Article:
US indices ended the session lower. This was a big turnaround given that the Dow had been up 150 points earlier in the day.

The FTSE 100 index closed at 6,200.1 down 4.3 points on the day, or 0.1%

The German DAX rose 60.7 points or 0.6% to finish at 9,683

The US30 closed down 20.6 points to finish at 17,556.4 The S&P 500 fell 0.3% to close at 2,042 while the Nasdaq 100 lost 0.4% to close at 4,458.7

Equities Update

Alcoa (AA) released earnings after yesterday’s close, unofficially marking the start of the US earnings seasonThe metals and materials company managed to beat estimates on earnings, posting 7 cents per share for the first quarter – well above the 2 cents per share expected. However, this was still well down on the 28 cents-per-share recorded for the same period a year ago. Meanwhile revenues were $4.95 billion for the quarter just ended. This was lower than the $5.14 billion expected, and again, well down from the $5.82 billion posted twelve months ago. In after-hours trade Alcoa initially fell 5% but subsequently recovered. It was unchanged as of Tuesday at 08:30 BST

Commodities Update

Crude drifted lower in early trade yesterday. Investors began Monday by trimming back their long positions following a sharp recovery last week. On Friday Federal Reserve Bank of New York President William Dudley delivered a dovish speech which helped to give oil a lift. This followed a sharp short-covering rally earlier in the week on news of a surprisingly large drawdown in US crude inventories. This countered the nervousness apparent in risk markets which followed the surge in the Japanese yen.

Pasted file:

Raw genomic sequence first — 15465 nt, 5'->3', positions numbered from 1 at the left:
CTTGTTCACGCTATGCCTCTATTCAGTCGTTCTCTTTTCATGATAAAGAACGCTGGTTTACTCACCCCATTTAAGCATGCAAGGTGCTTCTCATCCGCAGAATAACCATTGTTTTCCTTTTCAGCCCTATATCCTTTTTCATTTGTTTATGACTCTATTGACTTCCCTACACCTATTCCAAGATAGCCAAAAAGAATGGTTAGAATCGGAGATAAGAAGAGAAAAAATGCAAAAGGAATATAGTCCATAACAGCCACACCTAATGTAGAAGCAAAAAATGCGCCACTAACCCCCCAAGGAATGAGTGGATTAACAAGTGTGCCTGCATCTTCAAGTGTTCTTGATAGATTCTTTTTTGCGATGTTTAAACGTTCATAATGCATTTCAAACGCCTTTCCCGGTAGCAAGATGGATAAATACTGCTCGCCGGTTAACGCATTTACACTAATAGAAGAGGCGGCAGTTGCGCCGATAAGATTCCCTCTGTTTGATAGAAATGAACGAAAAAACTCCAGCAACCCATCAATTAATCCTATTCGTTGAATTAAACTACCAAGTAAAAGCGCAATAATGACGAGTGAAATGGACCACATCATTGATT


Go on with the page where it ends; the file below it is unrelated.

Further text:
Investors are now preparing themselves for this Sunday’s meeting in Qatar. OPEC and non-OPEC producers will gather in the capital Doha with the aim of agreeing to a production freeze in an attempt to lift prices. However, there is plenty of scepticism ahead of the meeting as analysts doubt that anything meaningful will be agreed, let alone followed through on. The producers involved are supposed to be holding output at January levels. Yet Saudi Arabia, Russia and Iraq have all recently announced record crude output levels, while Kuwait has said it intends to raise production capacity over the next few years.  It could prove difficult to get these countries to dial back production from here. On top of this Iran and Libya have made it clear that they have no interest in cutting back production. Despite these concerns both WTI and Brent managed to push back above $40 per barrel soon after the US open yesterday. Whether they can hold above here and build on these gains for the rest of the week is another matter.

Gold and silver rose sharply in early trade yesterday.  Gold broke back above $1,240 – a level which has acted as resistance on a number of occasions in the past. It then managed to capitalise on these gains and is now hovering around $1,260 – its highest level in around three weeks. But it was silver which saw the biggest gains yesterday. At one stage the metal was up over 3%, poking its head above $15.80 and appearing to have $16 as a target. The area around $15.70 has acted as resistance previously and corresponds to the 76.4% Fibonacci Retracement of the October-December 2015 sell-off.

It was difficult to pin-point a precise catalyst for yesterday’s rally in either metal. The US dollar was a touch lower in early trade, and drifted further as the session progressed. This helped to support the two precious metals, but couldn’t account on its own for such a powerful move.  The yen continues to be strong and this could be causing some investor nervousness. If so, then it could help explain the safe-haven demand of the two precious metals.